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France interrupts controversial fuel tax after weeks of concern

James McAuley Foreign correspondent Focus on French and European Politics and Culture 4 December at 19:29 PARIS – French Prime…

French Prime Minister Édouard Philippe announced Tuesday that the French government would temporarily suspend the controversial carbon dioxide tax plan that triggered many weeks of violent protests around the country.

In order to help combat climate change, the government proposed a lot of new carbon taxes as a slat to come into force in January 2019 and designed to deviate consumers from diesel and other polluting fuels and to favor electric cars. But the price increases in which they represented taxes triggered a wave of social concern that has become insignificant in recent years and quickly became a full-blown crisis, and President Emmanuel Macron became the latest world leader to suffer at home to introduce green taxes.

“No treasure is worth compromising the unity of the nation,” said Philippe, when he announced the suspension.

The French Government’s announcement came as delegates from around the world gathered in Katowice, Poland, for a climate conference designed to develop guidelines for how to meet the requirements of the 2015 Paris Agreement.

Since the election, Macron has been ranked among the most passionate advocates to fight climate change with all available funds, and his government’s return will likely throw a pall over this week’s conference.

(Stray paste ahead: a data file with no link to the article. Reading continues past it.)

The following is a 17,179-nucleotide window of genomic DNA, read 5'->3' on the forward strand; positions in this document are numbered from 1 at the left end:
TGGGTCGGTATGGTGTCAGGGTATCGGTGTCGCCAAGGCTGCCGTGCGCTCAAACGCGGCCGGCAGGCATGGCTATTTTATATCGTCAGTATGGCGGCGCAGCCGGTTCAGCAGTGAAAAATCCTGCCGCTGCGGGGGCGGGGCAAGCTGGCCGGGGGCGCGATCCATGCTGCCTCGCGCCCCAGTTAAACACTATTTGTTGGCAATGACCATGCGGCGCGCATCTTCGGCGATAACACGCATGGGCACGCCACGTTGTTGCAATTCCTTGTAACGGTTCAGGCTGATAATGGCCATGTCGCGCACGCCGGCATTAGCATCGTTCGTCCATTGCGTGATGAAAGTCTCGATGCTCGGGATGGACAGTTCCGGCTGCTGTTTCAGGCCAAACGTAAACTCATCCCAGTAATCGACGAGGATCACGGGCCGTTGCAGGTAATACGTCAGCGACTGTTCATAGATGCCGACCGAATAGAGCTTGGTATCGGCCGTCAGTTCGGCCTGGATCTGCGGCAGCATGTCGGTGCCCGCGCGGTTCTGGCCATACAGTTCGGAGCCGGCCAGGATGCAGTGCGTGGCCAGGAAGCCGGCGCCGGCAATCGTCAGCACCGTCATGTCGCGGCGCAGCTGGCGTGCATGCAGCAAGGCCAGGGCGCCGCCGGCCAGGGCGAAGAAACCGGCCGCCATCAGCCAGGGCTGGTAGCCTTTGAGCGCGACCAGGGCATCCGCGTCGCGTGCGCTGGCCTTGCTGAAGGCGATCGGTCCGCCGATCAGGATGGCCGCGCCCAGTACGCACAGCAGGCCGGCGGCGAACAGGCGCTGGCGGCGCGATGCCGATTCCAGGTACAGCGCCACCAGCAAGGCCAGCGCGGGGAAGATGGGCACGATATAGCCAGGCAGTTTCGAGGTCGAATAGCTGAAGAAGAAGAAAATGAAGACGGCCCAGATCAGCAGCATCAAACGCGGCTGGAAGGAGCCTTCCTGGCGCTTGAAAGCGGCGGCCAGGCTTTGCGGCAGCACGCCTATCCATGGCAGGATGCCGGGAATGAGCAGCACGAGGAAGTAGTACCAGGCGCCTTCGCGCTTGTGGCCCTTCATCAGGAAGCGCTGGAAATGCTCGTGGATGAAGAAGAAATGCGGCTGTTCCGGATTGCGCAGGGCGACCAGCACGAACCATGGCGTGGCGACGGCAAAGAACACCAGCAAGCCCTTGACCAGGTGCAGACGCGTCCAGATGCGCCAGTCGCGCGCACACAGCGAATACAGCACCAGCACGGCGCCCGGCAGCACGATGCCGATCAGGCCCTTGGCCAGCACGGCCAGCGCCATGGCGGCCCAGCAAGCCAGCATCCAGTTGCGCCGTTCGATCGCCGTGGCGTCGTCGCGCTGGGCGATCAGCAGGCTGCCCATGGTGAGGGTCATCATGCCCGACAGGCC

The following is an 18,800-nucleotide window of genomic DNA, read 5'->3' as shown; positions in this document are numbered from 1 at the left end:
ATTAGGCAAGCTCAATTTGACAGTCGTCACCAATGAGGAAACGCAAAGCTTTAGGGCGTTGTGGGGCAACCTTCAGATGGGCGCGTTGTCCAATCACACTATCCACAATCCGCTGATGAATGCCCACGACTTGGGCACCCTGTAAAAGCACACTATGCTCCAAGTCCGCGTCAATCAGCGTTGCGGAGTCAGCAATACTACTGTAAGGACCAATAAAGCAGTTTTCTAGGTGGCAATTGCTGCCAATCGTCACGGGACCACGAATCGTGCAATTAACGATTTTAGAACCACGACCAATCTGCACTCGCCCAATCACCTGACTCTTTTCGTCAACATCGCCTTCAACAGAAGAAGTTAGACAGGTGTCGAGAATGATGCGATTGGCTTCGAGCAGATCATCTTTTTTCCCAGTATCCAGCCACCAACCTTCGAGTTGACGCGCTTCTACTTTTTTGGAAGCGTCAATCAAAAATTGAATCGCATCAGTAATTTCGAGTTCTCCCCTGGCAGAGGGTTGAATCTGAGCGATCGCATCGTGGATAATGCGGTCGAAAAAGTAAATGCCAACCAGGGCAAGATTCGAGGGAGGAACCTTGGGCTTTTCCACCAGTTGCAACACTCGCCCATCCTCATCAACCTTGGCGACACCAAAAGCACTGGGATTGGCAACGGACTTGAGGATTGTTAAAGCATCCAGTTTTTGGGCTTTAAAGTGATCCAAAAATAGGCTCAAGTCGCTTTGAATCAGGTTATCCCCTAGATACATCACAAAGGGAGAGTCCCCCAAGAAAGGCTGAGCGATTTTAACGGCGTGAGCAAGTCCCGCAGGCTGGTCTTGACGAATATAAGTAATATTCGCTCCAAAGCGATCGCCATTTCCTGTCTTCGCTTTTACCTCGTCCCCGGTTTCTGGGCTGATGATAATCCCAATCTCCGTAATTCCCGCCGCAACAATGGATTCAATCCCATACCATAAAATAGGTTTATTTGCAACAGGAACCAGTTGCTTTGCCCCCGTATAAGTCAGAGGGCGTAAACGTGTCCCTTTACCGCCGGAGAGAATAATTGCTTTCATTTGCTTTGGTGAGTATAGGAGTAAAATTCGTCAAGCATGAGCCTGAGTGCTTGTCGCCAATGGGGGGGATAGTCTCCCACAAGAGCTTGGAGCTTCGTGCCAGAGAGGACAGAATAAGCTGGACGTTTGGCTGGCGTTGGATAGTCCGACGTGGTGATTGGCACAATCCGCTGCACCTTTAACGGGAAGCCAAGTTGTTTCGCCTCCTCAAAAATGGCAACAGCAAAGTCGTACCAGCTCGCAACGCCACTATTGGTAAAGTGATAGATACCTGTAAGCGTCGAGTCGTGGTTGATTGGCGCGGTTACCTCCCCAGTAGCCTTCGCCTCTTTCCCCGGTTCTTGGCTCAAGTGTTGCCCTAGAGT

In the third part of three weeks, the protests in France – dressed in high visibility gulfs – took the streets across the country. Especially in Paris, the scenes were particularly violent, with protesters shaking at monuments, burning cars and shattered windows. The government went so far as weighing the possibility of introducing an “emergency” to alleviate the unrest.

Tuesday announcement – a six-month suspension of the proposed taxes – represented a major reversal for a government that originally stood its ground. Macron, who won the French presidential election in a landslide in 2017, has struggled to keep his popularity, with critics accusing him of being out of touch with the common people’s concerns.

According to a November survey, Macron’s approval requirement is as low as 26 percent.

Philippe tried mildly in his comments. He stressed that the French government was indeed well aware of the financial difficulties that many working classes and middle classists pointed out in weeks, far beyond the specific issue of coal taxes.

His reconciliation, understanding tone was marked as opposed to previous statements by the government, including a television appearance of an alternate from Macron’s party who could not name the national minimum wage when pressed by two representatives of the Yellow West Movement.

“The French who donned the Yellow Wests love their country,” Philippe said. “They want the taxes to go down and work to pay. If I have not managed to say that, we have to change something.”

Despite the violent glasses in Paris this weekend, the prime minister went so far as to say that the yellow Westerners had the right to be angry. “This anger is widespread and has been swimming for a long time, and it is often quiet of modesty or pride,” he said. “But it was expressed today. You must be deaf or blind to not see or hear it.”

Macron, a former investment bank, has long been fooled by left critics as “the rich president” largely because of a series of liberalizing market reforms that he has driven since he began to be in May 2017.

Although minor protests and railroads have followed the introduction of the previous reforms, Macron – as a political party may have absolute majority in the French parliament – always get his road with some resistance.

However, the proposed fuel charges were different and represented in the eyes of many an urban ignorance of the reality of life in rural areas relatively observed by train lines or other forms of public transport. France has more diesel-powered cars than any other country in Europe.

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